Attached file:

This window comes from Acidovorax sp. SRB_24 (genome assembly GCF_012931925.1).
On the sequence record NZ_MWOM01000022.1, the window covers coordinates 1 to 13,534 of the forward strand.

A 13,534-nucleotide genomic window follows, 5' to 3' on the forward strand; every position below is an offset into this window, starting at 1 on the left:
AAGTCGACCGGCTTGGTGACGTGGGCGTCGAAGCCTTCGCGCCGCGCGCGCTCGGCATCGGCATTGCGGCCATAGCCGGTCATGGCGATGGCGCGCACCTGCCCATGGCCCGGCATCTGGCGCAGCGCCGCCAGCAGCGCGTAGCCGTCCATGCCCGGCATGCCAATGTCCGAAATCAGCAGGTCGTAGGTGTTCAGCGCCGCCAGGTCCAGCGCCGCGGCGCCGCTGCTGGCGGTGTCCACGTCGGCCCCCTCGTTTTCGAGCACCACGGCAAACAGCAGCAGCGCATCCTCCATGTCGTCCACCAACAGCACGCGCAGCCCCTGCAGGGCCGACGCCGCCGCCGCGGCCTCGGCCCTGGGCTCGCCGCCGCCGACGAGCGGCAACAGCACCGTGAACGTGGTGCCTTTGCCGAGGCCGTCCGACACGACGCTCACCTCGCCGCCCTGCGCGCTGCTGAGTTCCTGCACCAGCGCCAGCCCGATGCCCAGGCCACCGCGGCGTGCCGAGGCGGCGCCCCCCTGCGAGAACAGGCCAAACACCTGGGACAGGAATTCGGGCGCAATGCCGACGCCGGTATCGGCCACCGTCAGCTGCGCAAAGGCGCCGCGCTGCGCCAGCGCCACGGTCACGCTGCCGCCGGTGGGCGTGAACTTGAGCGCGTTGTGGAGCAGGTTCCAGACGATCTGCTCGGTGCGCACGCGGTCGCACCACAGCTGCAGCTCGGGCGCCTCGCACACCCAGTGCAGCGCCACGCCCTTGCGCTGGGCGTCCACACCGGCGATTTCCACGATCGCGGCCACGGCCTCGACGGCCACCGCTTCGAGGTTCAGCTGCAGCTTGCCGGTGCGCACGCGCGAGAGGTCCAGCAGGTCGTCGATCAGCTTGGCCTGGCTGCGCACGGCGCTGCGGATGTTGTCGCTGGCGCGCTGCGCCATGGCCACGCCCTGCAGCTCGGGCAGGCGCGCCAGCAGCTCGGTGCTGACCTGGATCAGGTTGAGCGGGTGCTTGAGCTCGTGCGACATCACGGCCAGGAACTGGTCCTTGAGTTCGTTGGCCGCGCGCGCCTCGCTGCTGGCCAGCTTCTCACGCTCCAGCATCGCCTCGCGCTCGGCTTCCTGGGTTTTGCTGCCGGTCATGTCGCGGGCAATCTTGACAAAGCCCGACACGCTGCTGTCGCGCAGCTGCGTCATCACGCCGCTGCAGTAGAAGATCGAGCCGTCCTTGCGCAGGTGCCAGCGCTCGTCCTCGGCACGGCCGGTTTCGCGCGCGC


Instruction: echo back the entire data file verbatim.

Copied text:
This window comes from Acidovorax sp. SRB_24 (genome assembly GCF_012931925.1).
On the sequence record NZ_MWOM01000022.1, the window covers coordinates 1 to 13,534 of the forward strand.

A 13,534-nucleotide genomic window follows, 5' to 3' on the forward strand; every position below is an offset into this window, starting at 1 on the left:
AAGTCGACCGGCTTGGTGACGTGGGCGTCGAAGCCTTCGCGCCGCGCGCGCTCGGCATCGGCATTGCGGCCATAGCCGGTCATGGCGATGGCGCGCACCTGCCCATGGCCCGGCATCTGGCGCAGCGCCGCCAGCAGCGCGTAGCCGTCCATGCCCGGCATGCCAATGTCCGAAATCAGCAGGTCGTAGGTGTTCAGCGCCGCCAGGTCCAGCGCCGCGGCGCCGCTGCTGGCGGTGTCCACGTCGGCCCCCTCGTTTTCGAGCACCACGGCAAACAGCAGCAGCGCATCCTCCATGTCGTCCACCAACAGCACGCGCAGCCCCTGCAGGGCCGACGCCGCCGCCGCGGCCTCGGCCCTGGGCTCGCCGCCGCCGACGAGCGGCAACAGCACCGTGAACGTGGTGCCTTTGCCGAGGCCGTCCGACACGACGCTCACCTCGCCGCCCTGCGCGCTGCTGAGTTCCTGCACCAGCGCCAGCCCGATGCCCAGGCCACCGCGGCGTGCCGAGGCGGCGCCCCCCTGCGAGAACAGGCCAAACACCTGGGACAGGAATTCGGGCGCAATGCCGACGCCGGTATCGGCCACCGTCAGCTGCGCAAAGGCGCCGCGCTGCGCCAGCGCCACGGTCACGCTGCCGCCGGTGGGCGTGAACTTGAGCGCGTTGTGGAGCAGGTTCCAGACGATCTGCTCGGTGCGCACGCGGTCGCACCACAGCTGCAGCTCGGGCGCCTCGCACACCCAGTGCAGCGCCACGCCCTTGCGCTGGGCGTCCACACCGGCGATTTCCACGATCGCGGCCACGGCCTCGACGGCCACCGCTTCGAGGTTCAGCTGCAGCTTGCCGGTGCGCACGCGCGAGAGGTCCAGCAGGTCGTCGATCAGCTTGGCCTGGCTGCGCACGGCGCTGCGGATGTTGTCGCTGGCGCGCTGCGCCATGGCCACGCCCTGCAGCTCGGGCAGGCGCGCCAGCAGCTCGGTGCTGACCTGGATCAGGTTGAGCGGGTGCTTGAGCTCGTGCGACATCACGGCCAGGAACTGGTCCTTGAGTTCGTTGGCCGCGCGCGCCTCGCTGCTGGCCAGCTTCTCACGCTCCAGCATCGCCTCGCGCTCGGCTTCCTGGGTTTTGCTGCCGGTCATGTCGCGGGCAATCTTGACAAAGCCCGACACGCTGCTGTCGCGCAGCTGCGTCATCACGCCGCTGCAGTAGAAGATCGAGCCGTCCTTGCGCAGGTGCCAGCGCTCGTCCTCGGCACGGCCGGTTTCGCGCGCGC